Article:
Soviet Women under the German Occupation: Facets of Social Adaptation
Dr. Sci (Hist.), Prof., Belgorod State National Research University, National Research Technological University “MISiS”, Belgorod, Russia firstname.lastname@example.org
Lecturer, Belgorod State National Research University, Belgorod, Russia. email@example.com
Cand. Sci. (law), Assoc. Prof., Belgorod State National Research University, Belgorod, Russia firstname.lastname@example.org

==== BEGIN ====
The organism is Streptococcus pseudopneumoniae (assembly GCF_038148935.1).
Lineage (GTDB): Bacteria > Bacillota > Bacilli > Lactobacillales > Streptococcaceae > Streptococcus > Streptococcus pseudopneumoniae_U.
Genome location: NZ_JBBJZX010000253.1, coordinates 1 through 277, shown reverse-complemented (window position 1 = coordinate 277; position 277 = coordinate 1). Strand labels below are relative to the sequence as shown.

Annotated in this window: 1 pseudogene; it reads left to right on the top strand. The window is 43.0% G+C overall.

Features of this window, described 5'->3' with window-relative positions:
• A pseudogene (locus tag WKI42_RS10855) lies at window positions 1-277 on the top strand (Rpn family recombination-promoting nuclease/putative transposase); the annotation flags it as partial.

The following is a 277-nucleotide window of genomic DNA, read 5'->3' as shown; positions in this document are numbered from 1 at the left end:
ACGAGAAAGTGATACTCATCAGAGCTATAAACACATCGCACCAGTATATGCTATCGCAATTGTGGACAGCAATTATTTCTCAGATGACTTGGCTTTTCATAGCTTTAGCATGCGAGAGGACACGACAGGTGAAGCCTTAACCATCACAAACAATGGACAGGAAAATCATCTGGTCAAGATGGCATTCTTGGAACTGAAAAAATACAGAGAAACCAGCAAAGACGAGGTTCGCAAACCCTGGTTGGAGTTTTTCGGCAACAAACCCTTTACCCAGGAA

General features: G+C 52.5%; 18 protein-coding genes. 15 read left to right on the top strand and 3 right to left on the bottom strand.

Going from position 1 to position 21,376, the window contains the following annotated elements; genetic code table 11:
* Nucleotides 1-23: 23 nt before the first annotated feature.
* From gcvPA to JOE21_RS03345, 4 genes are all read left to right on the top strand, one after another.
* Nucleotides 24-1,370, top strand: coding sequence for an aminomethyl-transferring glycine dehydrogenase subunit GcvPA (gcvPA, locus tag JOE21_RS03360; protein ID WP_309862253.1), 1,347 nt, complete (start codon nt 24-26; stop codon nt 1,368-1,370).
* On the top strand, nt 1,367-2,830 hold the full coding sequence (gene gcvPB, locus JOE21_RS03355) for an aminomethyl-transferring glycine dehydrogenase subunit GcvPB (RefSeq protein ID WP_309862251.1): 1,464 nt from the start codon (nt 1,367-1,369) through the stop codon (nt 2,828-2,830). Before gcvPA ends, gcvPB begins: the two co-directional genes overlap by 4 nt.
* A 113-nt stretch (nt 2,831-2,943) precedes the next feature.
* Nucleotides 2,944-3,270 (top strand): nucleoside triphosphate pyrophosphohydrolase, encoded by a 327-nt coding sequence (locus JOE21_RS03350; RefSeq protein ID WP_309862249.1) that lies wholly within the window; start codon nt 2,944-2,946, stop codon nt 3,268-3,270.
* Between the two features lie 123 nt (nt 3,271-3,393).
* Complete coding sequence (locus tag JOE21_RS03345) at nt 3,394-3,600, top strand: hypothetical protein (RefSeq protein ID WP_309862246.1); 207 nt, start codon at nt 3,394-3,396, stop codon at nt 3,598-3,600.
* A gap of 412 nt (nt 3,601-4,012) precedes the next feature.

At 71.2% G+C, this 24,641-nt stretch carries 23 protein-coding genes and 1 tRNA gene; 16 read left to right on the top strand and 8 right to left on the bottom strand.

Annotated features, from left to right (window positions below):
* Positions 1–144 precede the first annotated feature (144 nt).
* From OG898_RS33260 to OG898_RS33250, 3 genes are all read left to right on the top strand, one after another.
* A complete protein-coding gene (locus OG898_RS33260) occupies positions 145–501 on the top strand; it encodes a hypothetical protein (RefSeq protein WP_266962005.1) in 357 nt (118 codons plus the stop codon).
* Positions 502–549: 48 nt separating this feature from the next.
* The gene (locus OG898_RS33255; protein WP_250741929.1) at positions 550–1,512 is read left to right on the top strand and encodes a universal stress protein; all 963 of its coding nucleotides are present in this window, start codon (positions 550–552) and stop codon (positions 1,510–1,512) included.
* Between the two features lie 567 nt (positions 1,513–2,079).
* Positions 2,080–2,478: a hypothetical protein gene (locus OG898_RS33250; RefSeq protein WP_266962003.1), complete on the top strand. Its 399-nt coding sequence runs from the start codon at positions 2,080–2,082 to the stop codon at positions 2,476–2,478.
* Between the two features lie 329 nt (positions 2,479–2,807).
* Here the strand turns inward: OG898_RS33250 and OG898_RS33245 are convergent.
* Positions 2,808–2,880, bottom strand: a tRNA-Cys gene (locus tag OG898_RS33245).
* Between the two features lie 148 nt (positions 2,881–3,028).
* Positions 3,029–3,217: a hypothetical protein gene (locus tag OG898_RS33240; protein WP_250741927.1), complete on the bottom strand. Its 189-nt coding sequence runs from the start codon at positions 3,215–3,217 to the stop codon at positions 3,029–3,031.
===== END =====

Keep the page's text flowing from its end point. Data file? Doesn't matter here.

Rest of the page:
This article is devoted to one of the least studied problems to date – strategies and practices for the social adaptation of women remaining on the USSR territory occupied by German troops and their allies during the WW2. Despite a significant number of diverse publications devoted to the occupation period, social everyday life of civilians in times of war is still bearing imprints of considerable myth-making. The facts show that a most numerous groups of Soviet citizens in the territory occupied by German troops were women and children. It was these two social groups of the population that were in the center of attention of both the German invaders and the collaborative power structures they created. A comparative analysis of a wide array of archival documents of the territorial state security bodies of the USSR, memoirs of direct witnesses of that period of time, reveal three most common strategies for social adaptation and individual behavior in the territory occupied by German troops. These are: two extreme forms – active rejection (participation in antifascist underground, partisan movement) or active cooperation with the invaders (German intelligence services, commandants, Russian auxiliary police). The most common tactic features social rejection of the surrounding reality without entering into an open conflict. Each of the identified social adaptation practices under extremely adverse conditions – mass terror by the German occupation authorities, forcibly imposed German “new order”, unlimited autonomy of German protégés from among local collaborators – was based on individual motivations and priorities of personal habits and moral values.